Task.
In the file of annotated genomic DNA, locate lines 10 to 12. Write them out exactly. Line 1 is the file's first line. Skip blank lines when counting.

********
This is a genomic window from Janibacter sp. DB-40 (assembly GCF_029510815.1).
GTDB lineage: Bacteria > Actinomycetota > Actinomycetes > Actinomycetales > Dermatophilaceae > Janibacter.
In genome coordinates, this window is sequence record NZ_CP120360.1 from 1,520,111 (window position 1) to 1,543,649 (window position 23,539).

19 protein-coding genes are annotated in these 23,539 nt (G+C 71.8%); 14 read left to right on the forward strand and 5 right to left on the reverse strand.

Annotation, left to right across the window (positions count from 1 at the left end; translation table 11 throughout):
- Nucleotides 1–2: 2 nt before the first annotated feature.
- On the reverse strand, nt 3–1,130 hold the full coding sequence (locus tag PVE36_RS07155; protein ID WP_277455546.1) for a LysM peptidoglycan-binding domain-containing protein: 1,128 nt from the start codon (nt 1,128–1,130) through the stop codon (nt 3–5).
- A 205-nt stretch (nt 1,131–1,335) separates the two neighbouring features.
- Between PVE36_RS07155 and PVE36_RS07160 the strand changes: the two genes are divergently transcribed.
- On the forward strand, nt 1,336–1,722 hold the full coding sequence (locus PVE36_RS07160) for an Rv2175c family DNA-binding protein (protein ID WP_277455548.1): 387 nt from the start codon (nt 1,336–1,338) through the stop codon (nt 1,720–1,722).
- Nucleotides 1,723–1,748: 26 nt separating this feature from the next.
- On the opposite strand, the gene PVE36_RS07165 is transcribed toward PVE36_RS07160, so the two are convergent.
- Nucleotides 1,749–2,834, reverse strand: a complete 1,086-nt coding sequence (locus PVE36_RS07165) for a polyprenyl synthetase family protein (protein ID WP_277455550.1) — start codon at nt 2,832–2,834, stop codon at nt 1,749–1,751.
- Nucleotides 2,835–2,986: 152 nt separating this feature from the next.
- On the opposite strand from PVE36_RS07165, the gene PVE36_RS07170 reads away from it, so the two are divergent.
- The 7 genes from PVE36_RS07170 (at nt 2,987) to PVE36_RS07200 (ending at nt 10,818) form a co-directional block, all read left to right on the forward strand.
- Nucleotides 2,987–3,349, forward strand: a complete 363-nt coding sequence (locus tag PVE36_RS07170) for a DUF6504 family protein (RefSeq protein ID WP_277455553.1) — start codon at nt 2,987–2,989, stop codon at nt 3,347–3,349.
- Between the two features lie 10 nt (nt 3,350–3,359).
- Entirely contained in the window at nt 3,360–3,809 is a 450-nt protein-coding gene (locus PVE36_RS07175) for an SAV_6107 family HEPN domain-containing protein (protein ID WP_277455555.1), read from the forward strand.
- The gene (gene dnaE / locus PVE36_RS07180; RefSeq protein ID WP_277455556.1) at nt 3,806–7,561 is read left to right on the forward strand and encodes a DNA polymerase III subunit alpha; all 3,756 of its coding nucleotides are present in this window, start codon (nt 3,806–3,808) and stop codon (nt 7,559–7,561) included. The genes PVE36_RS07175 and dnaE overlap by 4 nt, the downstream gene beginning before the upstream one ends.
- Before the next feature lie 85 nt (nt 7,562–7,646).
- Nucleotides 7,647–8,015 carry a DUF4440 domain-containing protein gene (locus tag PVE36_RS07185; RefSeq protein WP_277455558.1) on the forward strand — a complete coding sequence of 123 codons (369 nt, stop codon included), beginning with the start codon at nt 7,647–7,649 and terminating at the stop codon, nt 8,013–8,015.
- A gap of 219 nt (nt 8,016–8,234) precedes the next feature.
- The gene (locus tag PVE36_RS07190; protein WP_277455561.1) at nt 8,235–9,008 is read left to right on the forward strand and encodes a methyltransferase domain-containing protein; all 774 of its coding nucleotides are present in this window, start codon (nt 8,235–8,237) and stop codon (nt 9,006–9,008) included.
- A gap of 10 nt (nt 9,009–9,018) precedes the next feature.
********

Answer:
- On the forward strand, nt 1,336–1,722 hold the full coding sequence (locus PVE36_RS07160) for an Rv2175c family DNA-binding protein (protein ID WP_277455548.1): 387 nt from the start codon (nt 1,336–1,338) through the stop codon (nt 1,720–1,722).
- Nucleotides 1,723–1,748: 26 nt separating this feature from the next.
- On the opposite strand, the gene PVE36_RS07165 is transcribed toward PVE36_RS07160, so the two are convergent.